Wolfgang Laib City of Silence
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City of Silence is the first solo presentation by the German artist Wolfgang Laib to take place in the UK for over two decades. Spanning sculpture, drawing, photography and installation, the exhibition illuminates Laib's distinctive use of deeply symbolic materials to build contemplative worlds through processes of ritual and repetition.
Watch the artist discuss the exhibition and his latest installation
I think it is a search for the universal, for the timeless. This is why my works use natural materials and why my work is close to nature [...] That’s what I like about pollen, milk and beeswax. They are materials that can become spiritual. – Wolfgang Laib
46 x 51 x 6 cm (18.11 x 20.08 x 2.36 in)
Signed and dated base
Tower of Silence, 2020
110 x 18 x 17 cm (43.3 x 7 x 6.69 in)
Signed and dated base
The house form appears alongside the tower and ziggurat in the City of Silence installation. The act of creating the house out of beeswax is loaded with particular meaning for Laib. He says, ‘it is hard to describe what beeswax is for me, but I think it is a very spiritual material, and to use it as a “building” material, to “build a house”, led me (I hope) to a spiritual course’.
45 x 31 x 27 cm (17.7 x 12.2 x 10.6 in)
Signed and dated base
The power of Laib's sculptural practice lies not solely in its synthesisation of form, but also in its appeal to sensorial experience. The title, City of Silence, anticipates the meditative quietude of the viewer's interaction with the unpopulated cityscape. The beeswax exudes an aromatic fragrance which recalls the medicinal properties attributed to the substance throughout history, connecting Laib's artistic interest in the human condition to his early experience training as a doctor in Germany.
These sensory elements are heightened in the artist's use of the material in his wax cells and corridors. First created in 1988, the interiors of these large-scale architectural spaces are lined with his signature beeswax and are typically illuminated by glowing, golden light bulbs. Installations such as the 40-metre-long wax corridor at Anselm Kiefer's vast studio complex in the South of France, La Ribaute, or on view at the Mori Art Museum, Tokyo, as part of their 2022 programming, envelop the individual in a mystical, immersive environment.
Many of the drawings feature towers and ziggurat forms articulated in golden yellow pigment. The hue evokes the colour of the beeswax and the luminous pollen that the artist collects from the land surrounding his property in Germany's Black Forest for his large-scale installations, such as at MoMA, New York in 2013 where he ‘drew’ a square on the floor of the gallery with the yellow dust.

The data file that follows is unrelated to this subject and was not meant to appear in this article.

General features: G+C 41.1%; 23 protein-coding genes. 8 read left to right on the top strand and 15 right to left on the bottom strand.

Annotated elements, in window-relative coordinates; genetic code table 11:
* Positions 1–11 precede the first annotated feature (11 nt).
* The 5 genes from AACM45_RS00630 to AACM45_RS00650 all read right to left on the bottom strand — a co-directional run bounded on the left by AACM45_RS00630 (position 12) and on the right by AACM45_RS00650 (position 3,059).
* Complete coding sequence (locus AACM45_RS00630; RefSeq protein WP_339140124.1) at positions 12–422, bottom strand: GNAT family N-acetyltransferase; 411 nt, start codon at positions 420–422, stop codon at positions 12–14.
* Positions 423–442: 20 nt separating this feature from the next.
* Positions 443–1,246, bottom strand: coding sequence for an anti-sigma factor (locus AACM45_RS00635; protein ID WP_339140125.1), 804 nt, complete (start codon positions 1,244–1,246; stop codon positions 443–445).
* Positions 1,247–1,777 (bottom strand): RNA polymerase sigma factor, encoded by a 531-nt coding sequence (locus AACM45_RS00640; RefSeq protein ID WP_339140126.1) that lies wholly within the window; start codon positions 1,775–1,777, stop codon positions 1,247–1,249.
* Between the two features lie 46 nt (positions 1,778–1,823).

Oil pastel, pencil on Arches handmade paper
Unframed: 57 x 76 cm (22.4 x 29.9 in)
Other drawings in the exhibition are executed in white oil pastel on white paper. Although two-dimensional in nature, these works are reminiscent of the artist's iconic marble sculptures, Milkstones. First created in the 1970s, a slab of marble with a concave upper edge is filled with milk in a ritualistic act. As with the new drawings, a perceptual ambiguity occurs as the two materials appear to visually blend together due to their shared whiteness, imbuing the works with an ethereal quality.
Oil pastel, pencil on Hahnemühle handmade paper
Unframed: 52.5 x 78 cm (20.47 x 30.71 in)
Milchstein (Milkstone), 1992/1993
6 x 31 x 38 cm (2.4 x 12.2 x 15.0 in)
In many mythical and religious traditions, the boat is a symbol for journeys made between earthly and spiritual realms: it ferries mortal souls to the Underworld in Greek mythology, carries the sun and moon as they travel across the sky in Ancient Egyptian cosmology and delivers humankind to fecundity in sacred Hindu scripture. For Laib, ‘the open form of the little boats - inaccessible conveyances into another world - extends a spiritual invitation for us to strive, in reflection and contemplation, towards unknown goals’.
Rice is understood to be a source of sustenance that, in its ephemerality, is connected to cycles of birth and death. Each pearlescent grain holds the potential for germination and reproduction. Situated beneath the brass vessels, the rice offers the boats the material and symbolic energy to fuel their otherworldly journeys.
Brass ship and rice
15 x 14 x 74 cm (5.9 x 5.5 x 29.1 in)
The drawings are not conceived by Laib as preparatory material for his sculptures. They are rather a medium through which he is able to achieve combinations of architectural forms and motifs that would not be possible in the material world, for instance, placing ziggurats and ships inside mountains. These immaterial compositions offer an insight into the idiosyncratic worlds constructed by the artist in his examination of humankind's complex relationship with the material and spiritual.
Oil pastel and pencil on paper
Unframed: 62.5 x 78 cm (24.6 x 30.7 in)